Once synonymous with ‘Kodak Moments’, photography pioneer Eastman Kodak Company has filed for bankruptcy protection to re-organise its businesses so it can survive intense competition.
In existence for over 130 years, Kodak has many firsts to its credit, including the invention of cameras as well as the use of its technology for taking the initial photographs of the moon’s surface.
Kodak and its US subsidiaries has filed voluntary petitions for Chapter 11 business reorganisation in the US Bankruptcy Court for the Southern District of New York, the company said in a statement.
The company has obtained a lifeline of USD 950 million from Citigroup Inc and expects to emerge from the restructuring in 2013 as a lean, profitable, digital imaging and materials science company.
It further said its subsidiaries outside the US are not subject to the court proceedings.
“After considering the advantages of Chapter 11 at this time, the board of directors and the entire senior management team unanimously believe that this is a necessary step and the right thing to do for the future of Kodak,” Chairman and CEO Antonio M Perez said in a statement.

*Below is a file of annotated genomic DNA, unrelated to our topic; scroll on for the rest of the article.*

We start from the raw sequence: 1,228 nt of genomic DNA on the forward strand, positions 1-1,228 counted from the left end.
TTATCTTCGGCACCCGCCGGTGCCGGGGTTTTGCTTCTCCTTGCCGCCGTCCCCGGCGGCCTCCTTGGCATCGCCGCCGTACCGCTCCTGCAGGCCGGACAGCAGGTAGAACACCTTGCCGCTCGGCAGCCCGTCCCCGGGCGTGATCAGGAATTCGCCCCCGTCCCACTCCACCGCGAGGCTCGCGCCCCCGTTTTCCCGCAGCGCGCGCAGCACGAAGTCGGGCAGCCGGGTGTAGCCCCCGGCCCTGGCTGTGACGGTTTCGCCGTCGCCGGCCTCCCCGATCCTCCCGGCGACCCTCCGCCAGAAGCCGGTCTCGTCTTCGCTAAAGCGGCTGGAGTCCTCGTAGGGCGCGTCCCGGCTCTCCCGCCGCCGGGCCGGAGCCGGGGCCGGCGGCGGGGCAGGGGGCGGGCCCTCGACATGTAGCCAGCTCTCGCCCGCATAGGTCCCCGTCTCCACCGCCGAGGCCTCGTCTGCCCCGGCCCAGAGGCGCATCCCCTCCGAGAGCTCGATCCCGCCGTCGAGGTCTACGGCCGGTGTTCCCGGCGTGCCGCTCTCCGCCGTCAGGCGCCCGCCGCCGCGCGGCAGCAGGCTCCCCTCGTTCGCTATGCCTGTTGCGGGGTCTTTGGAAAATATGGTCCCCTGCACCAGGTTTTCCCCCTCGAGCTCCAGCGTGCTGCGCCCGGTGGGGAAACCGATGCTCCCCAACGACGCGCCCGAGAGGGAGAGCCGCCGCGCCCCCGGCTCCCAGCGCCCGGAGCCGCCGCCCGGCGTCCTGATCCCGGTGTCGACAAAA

“Our goal is to maximise value for stakeholders, including our employees, retirees, creditors and pension trustees. We are also committed to working with our valued customers,” he added.
The firm has been struggling to keep afloat and had already exited certain traditional operations, closing 13 manufacturing plants and 130 processing labs and reducing its workforce by 47,000 since 2003.
Kodak expects that business reorganisation would bolster its liquidity in the US and abroad, monetise non-strategic intellectual property, fairly resolve legacy liabilities and enable the company to focus on its most valuable business lines.
It has made pioneering investments in digital and materials deposition technologies in recent years, generating about 75 per cent of its revenue from digital businesses in 2011.
The company said it has taken this step after preliminary discussions with key constituencies and intends to work toward a consensual reorganisation in the best interests of its stakeholders.
The company and its board of directors are being advised by Lazard, FTI Consulting Inc and Sullivan & Cromwell LLP on the bankruptcy protection. In addition, Kodak named Dominic Di Napoli, a Vice Chairman at FTI Consulting Inc, as its Chief Restructuring Officer to help steer the company through bankruptcy court.